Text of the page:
Everyone has a Corolla memory, but the new one is nothing like the car you know

By Willem vd Putte Time of article published Aug 13, 2020

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PRETORIA - It’s a Corolla no, really it is.

When it comes to cars South Africa has largely been defined by there two vehicles that will forever be etched into our collective motoring memories.

Both are out of the same stable and on either end of the scale in terms of segment but both legendary. On one hand the Hilux and on the other the Toyota Corolla.

Both have often been described as appliances, especially in white, due to their humdrum design but also because no matter what, one twist of the key purrs them into life no matter the age or mileage.

Almost everyone I know has some Corolla story to tell and most of it revolves around reliability.

As a student I worked in the night office of a morning daily long before unique users, click bate, jpegs, wi-fi and smartphones. It was still old school journalism and that required a lot of driving both long distances and speedy trips to crime scenes.

Outside was a fleet of brownish custard coloured box-style Corollas and you haven’t experienced fear if you haven’t sat in the passenger seat with a hyped-up photographer gunning a little 1.3-litre car to the industrial suburbs at the edge of the city. No warming up, no gentle stops and pull-offs, just full throttle and screeching tyres.

This little drama would play out almost every night and I know that one of the Corollas had done well over 400000km when it was eventually sold. The brown plastic and vinyl interior looked like a hand grenade had exploded in it but the engine and drive train was faultless.

They didn’t skip a beat and I’ve heard stories of companies trading in their Corolla fleet cars for an alternative only to return to the tried and trusted.

Which all brings us to the current 12th generation Toyota Corolla, which as I said earlier really is a Corolla sans the appliance moniker.

Twice I was stopped by guys to ask about the car; one was a taxi driver who couldn’t get over the design, large boot and interior of the car and the other a Hilux driver (what else?) who wanted a closer look because he was weighing it up as a second car for his wife and kids.

While buyers are still going gaga over SUVs which has seen a proportionate decline of sedan sales and, in some cases, their local demise, the Corolla continues to buck the trend.

A large trapezoidal lower grille, with black-moulded border and large mesh pattern gives it an aggressive stance, not something associated with previous models.

The new model sits 20mm lower, the bonnet edge 35mm lower and the front overhang 25mm shorter while the front and rear tread have been increased by 11mm and 22mm respectively.

The one on test was the range-topping XR model which has the 2.0 litre Dynamic Force TNGA slotted under the bonnet, which also does duty in the RAV4.

It’s good for 125kW and 200Nm and is fitted to either a six-speed manual transmission, which we had on test, or a 10-speed CVT.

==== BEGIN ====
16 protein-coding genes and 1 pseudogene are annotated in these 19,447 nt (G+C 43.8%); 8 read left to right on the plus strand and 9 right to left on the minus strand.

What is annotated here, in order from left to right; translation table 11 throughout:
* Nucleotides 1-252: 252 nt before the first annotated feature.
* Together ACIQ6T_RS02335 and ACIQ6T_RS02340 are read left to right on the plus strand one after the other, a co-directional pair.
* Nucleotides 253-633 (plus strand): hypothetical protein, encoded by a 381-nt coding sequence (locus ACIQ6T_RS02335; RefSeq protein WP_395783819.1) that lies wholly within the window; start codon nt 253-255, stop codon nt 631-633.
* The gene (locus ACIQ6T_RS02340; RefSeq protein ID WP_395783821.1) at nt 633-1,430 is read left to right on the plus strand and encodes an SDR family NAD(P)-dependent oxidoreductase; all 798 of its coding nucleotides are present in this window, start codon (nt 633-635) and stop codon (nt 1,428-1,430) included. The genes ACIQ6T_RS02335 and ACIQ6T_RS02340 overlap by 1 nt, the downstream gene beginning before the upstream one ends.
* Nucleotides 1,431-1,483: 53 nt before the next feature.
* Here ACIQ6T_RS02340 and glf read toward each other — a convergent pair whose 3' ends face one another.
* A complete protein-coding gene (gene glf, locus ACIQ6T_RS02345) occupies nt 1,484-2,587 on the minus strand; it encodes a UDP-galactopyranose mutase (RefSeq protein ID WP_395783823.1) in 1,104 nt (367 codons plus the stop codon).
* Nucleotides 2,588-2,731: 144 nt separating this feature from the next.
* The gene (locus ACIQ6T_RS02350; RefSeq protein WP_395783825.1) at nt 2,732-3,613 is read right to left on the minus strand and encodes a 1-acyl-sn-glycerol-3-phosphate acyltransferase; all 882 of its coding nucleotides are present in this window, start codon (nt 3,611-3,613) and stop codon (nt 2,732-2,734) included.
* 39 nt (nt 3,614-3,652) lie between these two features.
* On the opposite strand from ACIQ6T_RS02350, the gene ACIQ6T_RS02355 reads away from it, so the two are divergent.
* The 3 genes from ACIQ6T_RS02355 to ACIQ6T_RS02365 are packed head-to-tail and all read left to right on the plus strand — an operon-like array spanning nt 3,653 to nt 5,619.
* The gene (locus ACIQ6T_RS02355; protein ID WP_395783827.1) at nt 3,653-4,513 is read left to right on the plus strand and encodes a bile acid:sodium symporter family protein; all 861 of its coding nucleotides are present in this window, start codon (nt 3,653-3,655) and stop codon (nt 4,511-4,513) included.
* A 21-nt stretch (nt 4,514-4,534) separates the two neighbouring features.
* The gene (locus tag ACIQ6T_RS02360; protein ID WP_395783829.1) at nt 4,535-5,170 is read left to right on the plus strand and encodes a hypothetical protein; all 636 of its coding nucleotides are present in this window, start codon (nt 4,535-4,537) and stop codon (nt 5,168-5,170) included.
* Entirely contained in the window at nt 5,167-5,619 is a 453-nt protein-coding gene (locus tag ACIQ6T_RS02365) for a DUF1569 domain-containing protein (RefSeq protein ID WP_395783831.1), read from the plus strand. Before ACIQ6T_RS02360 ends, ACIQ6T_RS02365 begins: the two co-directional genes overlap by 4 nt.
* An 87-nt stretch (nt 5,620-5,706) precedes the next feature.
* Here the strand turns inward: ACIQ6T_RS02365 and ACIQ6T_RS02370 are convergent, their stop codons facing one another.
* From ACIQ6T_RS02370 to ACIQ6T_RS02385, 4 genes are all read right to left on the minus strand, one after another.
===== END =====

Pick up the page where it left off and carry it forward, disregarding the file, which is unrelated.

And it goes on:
The XR models are shod with 18-inch alloys and rubber.

The interior keeps up the lively look and feel of the Corolla with soft touch surfaces and brushed metal accents and blue stitching making it very much a premium place to spend your time behind the wheel.

The switchgear and instrument panel are illuminated blue which certainly adds an air of class when driving at night.

No car on the market today is likely to get any traction unless there’s technological connectivity and here the Corolla is no different.

It’s Apple CarPlay and Android Auto connected via an easy to use touchscreen which thankfully also includes a volume control button.

There’s also a reverse camera, power seat adjustment, keyless entry, tilt and telescopic steering adjustment as well as a dimming rear view mirror.

Driving the Corolla it behaves exactly as you would expect. There’s no fuss, very little road or wind noise and rear passengers have ample room, even for long drives.

The engine doesn’t mind to be given a bit of stick even though performance was never going to be blistering given that it’s more suited for comfortable trips rather than screaming around corners.

Not that it minds as I found out on a round trip through the Cradle of Humankind. Gear changes were effortless but again, because of the nature of the car, steering was rather neutral and to be honest I doubt very much that any owner is going to have an issue with it.

I averaged 6.9l/100km over the week that I drove it, which isn’t far off the claimed 6.5l/100km.

While the world may be turning its back on sedans, I still believe that it has a place in the motoring landscape and I hope that years from now people will still be able to tell endearing stories of their time with a Corolla.

With colours such as crimson red, moonlight ocean, scarlet and dark blue metallic, long gone are the days of the mundane.

Drive360

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